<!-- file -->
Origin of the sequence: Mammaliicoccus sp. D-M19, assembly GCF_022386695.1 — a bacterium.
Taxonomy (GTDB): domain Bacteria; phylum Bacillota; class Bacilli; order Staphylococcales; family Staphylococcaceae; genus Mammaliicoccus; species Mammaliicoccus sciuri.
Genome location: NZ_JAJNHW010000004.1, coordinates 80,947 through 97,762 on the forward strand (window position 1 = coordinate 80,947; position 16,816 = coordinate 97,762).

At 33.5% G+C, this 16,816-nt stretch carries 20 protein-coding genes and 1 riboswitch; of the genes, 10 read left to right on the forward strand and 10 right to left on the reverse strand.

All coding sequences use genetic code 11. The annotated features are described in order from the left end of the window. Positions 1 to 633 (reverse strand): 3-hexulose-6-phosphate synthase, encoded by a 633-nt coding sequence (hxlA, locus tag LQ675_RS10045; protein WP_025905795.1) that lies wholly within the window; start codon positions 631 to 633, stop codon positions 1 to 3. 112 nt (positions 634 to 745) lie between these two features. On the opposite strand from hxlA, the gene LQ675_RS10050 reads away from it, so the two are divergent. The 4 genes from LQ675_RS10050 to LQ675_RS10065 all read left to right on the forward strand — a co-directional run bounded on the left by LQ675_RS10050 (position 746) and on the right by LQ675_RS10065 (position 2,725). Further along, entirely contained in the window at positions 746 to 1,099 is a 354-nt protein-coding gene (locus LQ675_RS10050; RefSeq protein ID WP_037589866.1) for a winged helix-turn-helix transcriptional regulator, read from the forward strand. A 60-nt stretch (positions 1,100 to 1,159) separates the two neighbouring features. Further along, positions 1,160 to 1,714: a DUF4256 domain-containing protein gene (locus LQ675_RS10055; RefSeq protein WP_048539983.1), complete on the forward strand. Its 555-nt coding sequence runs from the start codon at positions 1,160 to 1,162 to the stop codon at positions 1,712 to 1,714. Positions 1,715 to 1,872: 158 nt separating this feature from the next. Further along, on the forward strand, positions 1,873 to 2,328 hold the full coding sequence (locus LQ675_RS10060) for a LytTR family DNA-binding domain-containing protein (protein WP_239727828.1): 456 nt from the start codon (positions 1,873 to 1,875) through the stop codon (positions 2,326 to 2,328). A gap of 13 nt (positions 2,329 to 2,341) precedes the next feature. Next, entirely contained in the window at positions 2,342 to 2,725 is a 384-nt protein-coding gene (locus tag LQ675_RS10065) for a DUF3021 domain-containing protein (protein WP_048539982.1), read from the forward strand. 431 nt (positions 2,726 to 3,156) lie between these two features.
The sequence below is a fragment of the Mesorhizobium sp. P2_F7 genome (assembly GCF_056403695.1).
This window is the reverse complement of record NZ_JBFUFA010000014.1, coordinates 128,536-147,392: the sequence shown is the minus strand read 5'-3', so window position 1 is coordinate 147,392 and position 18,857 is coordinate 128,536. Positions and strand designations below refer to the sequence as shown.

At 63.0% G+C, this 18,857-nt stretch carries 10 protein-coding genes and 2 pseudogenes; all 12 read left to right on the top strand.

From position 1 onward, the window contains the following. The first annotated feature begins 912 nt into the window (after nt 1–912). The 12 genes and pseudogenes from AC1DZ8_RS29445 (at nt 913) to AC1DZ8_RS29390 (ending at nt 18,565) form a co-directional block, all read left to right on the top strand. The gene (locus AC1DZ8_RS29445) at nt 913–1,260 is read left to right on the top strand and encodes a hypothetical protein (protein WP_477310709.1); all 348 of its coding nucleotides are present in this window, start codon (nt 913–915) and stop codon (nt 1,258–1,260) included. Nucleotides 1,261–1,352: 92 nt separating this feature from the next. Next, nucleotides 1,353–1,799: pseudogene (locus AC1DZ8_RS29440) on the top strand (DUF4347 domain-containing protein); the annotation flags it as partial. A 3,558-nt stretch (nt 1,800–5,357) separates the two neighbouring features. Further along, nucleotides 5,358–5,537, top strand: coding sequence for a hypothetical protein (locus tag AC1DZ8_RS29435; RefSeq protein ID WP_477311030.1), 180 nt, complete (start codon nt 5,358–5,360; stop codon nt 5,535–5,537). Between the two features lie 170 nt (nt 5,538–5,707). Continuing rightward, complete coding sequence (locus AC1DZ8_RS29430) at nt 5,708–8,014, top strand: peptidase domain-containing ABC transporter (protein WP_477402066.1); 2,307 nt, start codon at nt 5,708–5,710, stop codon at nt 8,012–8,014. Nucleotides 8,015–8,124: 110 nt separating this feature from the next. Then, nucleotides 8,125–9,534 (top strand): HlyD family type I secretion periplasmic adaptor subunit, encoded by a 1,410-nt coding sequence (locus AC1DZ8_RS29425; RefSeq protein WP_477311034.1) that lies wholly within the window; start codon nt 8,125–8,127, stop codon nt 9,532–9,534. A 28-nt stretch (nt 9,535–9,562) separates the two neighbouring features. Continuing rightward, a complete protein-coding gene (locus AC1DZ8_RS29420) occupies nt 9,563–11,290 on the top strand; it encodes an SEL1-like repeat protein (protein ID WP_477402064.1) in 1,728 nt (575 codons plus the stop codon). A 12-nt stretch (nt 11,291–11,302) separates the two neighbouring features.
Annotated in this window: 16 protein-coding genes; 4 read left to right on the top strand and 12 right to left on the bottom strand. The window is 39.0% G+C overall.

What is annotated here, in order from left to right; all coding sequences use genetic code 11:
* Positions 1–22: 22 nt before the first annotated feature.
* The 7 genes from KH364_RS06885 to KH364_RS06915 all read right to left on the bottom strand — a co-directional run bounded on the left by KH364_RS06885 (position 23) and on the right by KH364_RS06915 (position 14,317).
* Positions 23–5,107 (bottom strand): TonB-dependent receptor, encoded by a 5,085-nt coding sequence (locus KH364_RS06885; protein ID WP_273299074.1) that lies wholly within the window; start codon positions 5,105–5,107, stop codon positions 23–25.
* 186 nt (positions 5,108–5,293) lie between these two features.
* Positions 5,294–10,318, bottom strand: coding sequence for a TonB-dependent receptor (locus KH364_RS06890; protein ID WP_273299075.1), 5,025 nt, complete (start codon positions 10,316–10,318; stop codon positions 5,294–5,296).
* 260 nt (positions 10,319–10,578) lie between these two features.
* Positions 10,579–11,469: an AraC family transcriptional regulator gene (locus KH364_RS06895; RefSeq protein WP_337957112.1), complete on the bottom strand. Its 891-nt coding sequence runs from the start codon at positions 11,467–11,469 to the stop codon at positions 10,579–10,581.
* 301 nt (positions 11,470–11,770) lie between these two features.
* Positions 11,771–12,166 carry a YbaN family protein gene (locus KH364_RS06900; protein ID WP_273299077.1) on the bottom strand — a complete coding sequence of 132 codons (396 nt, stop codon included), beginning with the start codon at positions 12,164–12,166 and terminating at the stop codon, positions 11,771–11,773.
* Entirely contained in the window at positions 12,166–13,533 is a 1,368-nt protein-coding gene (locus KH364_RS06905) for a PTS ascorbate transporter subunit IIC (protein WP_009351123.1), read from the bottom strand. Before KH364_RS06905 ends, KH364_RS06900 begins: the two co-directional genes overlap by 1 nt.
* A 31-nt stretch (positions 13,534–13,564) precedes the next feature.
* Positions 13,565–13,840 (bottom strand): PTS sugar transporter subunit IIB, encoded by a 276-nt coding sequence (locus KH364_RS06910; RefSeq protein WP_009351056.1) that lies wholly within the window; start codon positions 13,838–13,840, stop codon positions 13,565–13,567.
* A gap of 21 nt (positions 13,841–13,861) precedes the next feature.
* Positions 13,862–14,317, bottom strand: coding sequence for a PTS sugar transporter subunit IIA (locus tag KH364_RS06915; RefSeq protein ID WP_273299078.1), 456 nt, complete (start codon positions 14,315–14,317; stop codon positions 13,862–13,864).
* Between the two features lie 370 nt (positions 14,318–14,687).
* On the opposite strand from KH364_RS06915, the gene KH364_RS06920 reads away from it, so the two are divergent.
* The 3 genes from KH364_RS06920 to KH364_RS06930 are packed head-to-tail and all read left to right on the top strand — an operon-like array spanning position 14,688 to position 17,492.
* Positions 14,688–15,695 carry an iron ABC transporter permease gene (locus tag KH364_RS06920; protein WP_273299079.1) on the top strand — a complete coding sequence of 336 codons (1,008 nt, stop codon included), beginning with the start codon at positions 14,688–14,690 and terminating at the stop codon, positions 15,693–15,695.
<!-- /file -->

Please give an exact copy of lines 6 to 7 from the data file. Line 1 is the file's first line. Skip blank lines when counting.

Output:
The sequence below is a fragment of the Mesorhizobium sp. P2_F7 genome (assembly GCF_056403695.1).
This window is the reverse complement of record NZ_JBFUFA010000014.1, coordinates 128,536-147,392: the sequence shown is the minus strand read 5'-3', so window position 1 is coordinate 147,392 and position 18,857 is coordinate 128,536. Positions and strand designations below refer to the sequence as shown.